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Google, Facebook and other tech powers enabling automated blocking of extremist content

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Some of the web’s biggest destinations for watching videos have quietly started using automation to remove extremist content from their sites, according to two people familiar with the process.

The move is a major step forward for internet companies that are eager to eradicate violent propaganda from their sites and are under pressure to do so from governments around the world as attacks by extremists proliferate, from Syria to Belgium and the United States.

YouTube and Facebook are among the sites deploying systems to block or rapidly take down Islamic State videos and other similar material, the sources said.

The technology was originally developed to identify and remove copyright-protected content on video sites. It looks for “hashes,” a type of unique digital fingerprint that internet companies automatically assign to specific videos, allowing all content with matching fingerprints to be removed rapidly.

Such a system would catch attempts to repost content already identified as unacceptable, but would not automatically block videos that have not been seen before.

The companies would not confirm that they are using the method or talk about how it might be employed, but numerous people familiar with the technology said that posted videos could be checked against a database of banned content to identify new postings of, say, a beheading or a lecture inciting violence.

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The two sources would not discuss how much human work goes into reviewing videos identified as matches or near-matches by the technology. They also would not say how videos in the databases were initially identified as extremist.

Use of the new technology is likely to be refined over time as internet companies continue to discuss the issue internally and with competitors and other interested parties.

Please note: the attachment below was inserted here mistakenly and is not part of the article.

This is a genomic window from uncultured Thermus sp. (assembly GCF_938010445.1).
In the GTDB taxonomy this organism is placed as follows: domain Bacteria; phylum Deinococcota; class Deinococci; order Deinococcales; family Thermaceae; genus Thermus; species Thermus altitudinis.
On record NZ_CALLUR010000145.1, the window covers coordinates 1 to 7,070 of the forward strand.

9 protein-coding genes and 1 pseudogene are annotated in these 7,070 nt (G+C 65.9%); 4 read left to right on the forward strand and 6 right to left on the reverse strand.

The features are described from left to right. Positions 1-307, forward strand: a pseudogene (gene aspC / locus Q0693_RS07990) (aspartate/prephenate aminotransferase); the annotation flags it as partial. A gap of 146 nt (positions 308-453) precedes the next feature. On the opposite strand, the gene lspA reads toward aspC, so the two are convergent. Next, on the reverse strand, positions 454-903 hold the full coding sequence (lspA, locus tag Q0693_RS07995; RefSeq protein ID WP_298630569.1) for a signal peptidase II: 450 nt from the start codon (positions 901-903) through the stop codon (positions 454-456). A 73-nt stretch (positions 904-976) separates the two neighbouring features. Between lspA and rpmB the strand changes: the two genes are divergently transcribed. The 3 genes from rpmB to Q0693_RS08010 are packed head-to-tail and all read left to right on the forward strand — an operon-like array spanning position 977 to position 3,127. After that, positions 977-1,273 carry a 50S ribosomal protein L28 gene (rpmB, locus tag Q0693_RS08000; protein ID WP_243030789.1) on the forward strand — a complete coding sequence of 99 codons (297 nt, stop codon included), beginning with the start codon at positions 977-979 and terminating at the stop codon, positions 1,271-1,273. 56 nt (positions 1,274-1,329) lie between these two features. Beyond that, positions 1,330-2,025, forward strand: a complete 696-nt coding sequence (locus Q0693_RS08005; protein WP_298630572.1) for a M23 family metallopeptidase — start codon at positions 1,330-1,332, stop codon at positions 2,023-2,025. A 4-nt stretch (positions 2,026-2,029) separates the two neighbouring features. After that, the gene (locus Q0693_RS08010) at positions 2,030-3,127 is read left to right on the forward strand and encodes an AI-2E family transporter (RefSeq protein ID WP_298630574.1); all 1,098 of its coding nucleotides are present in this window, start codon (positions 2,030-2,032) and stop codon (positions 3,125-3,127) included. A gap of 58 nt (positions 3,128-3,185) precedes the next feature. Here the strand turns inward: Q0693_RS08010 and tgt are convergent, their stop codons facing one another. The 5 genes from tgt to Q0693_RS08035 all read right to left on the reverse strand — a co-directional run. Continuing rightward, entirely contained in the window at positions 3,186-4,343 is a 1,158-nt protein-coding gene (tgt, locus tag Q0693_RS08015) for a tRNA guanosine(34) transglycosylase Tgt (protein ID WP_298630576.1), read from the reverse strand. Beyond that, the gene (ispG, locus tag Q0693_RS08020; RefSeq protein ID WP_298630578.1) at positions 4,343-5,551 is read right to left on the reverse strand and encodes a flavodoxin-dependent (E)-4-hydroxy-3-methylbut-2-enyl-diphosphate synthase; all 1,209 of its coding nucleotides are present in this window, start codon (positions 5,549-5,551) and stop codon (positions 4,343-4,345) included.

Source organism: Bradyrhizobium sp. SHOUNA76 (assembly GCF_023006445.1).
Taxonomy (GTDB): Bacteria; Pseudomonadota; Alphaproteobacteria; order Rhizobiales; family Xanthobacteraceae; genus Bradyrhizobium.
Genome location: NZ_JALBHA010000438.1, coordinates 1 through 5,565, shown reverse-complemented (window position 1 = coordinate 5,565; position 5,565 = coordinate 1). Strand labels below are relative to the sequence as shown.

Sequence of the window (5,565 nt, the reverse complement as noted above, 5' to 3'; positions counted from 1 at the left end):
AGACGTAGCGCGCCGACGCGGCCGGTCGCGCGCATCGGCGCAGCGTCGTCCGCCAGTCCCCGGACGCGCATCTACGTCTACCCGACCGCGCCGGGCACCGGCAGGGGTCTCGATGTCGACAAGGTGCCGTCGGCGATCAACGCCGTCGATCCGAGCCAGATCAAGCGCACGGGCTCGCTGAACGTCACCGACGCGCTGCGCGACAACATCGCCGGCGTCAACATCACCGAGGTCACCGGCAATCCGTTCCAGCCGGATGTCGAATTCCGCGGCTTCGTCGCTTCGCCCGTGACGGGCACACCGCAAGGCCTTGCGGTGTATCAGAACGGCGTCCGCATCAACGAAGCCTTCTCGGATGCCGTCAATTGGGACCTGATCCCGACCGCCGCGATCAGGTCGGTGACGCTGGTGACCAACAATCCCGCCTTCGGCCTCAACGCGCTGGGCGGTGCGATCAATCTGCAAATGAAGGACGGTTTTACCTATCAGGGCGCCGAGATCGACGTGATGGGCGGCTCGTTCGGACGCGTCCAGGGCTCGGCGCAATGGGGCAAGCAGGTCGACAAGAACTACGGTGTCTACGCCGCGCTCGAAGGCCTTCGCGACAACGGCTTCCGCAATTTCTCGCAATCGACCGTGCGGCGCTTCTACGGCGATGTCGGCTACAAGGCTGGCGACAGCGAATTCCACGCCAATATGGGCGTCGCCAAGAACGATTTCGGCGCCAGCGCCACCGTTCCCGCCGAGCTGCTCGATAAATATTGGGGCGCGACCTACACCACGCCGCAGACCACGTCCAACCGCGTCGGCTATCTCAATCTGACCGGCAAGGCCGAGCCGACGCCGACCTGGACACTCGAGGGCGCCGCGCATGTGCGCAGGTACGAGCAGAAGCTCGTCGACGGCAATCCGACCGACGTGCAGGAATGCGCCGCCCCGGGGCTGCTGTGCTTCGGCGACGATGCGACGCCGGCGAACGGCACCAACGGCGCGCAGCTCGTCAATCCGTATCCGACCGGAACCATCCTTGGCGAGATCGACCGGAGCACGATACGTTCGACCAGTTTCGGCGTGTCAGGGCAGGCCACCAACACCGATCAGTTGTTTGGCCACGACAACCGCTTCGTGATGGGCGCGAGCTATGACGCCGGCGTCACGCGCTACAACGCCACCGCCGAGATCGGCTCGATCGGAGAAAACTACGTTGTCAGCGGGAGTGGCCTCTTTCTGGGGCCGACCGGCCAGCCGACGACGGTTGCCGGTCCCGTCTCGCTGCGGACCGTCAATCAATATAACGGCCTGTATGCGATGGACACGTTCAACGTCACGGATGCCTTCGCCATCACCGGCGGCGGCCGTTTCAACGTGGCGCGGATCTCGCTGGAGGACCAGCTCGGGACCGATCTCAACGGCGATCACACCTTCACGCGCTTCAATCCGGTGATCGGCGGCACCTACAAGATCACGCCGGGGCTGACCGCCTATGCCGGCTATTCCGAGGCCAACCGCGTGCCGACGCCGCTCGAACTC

In late April, amid pressure from U.S. President Barack Obama and other U.S. and European leaders concerned about online radicalization, internet companies including Alphabet Inc’s YouTube, Twitter Inc, Facebook Inc and CloudFlare held a call to discuss options, including a content-blocking system put forward by the private Counter Extremism Project, according to one person on the call and three who were briefed on what was discussed.

The discussions underscored the central but difficult role some of the world’s most influential companies now play in addressing issues such as terrorism, free speech and the lines between government and corporate authority.

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None of the companies at this point has embraced the anti-extremist group’s system, and they have typically been wary of outside intervention in how their sites should be policed.

“It’s a little bit different than copyright or child pornography, where things are very clearly illegal,” said Seamus Hughes, deputy director of George Washington University’s Program on Extremism.

Extremist content exists on a spectrum, Hughes said, and different web companies draw the line in different places.

Most have relied until now mainly on users to flag content that violates their terms of service, and many still do. Flagged material is then individually reviewed by human editors who delete postings found to be in violation.

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The companies now using automation are not publicly discussing it, two sources said, in part out of concern that terrorists might learn how to manipulate their systems or that repressive regimes might insist the technology be used to censor opponents.

“There’s no upside in these companies talking about it,” said Matthew Prince, chief executive of content distribution company CloudFlare. “Why would they brag about censorship?”

The two people familiar with the still-evolving industry practice confirmed it to Reuters after the Counter Extremism Project publicly described its content-blocking system for the first time last week and urged the big internet companies to adopt it.

WARY OF OUTSIDE SOLUTION

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The April call was led by Facebook’s head of global policy management, Monika Bickert, sources with knowledge of the call said. On it, Facebook presented options for discussion, according to one participant, including the one proposed by the non-profit Counter Extremism Project.

The anti-extremism group was founded by, among others, Frances Townsend, who advised former president George W. Bush on homeland security, and Mark Wallace, who was deputy campaign manager for the Bush 2004 re-election campaign.

Three sources with knowledge of the April call said that companies expressed wariness of letting an outside group decide what defined unacceptable content.

Other alternatives raised on the call included establishing a new industry-controlled nonprofit or expanding an existing industry-controlled nonprofit. All the options discussed involved hashing technology.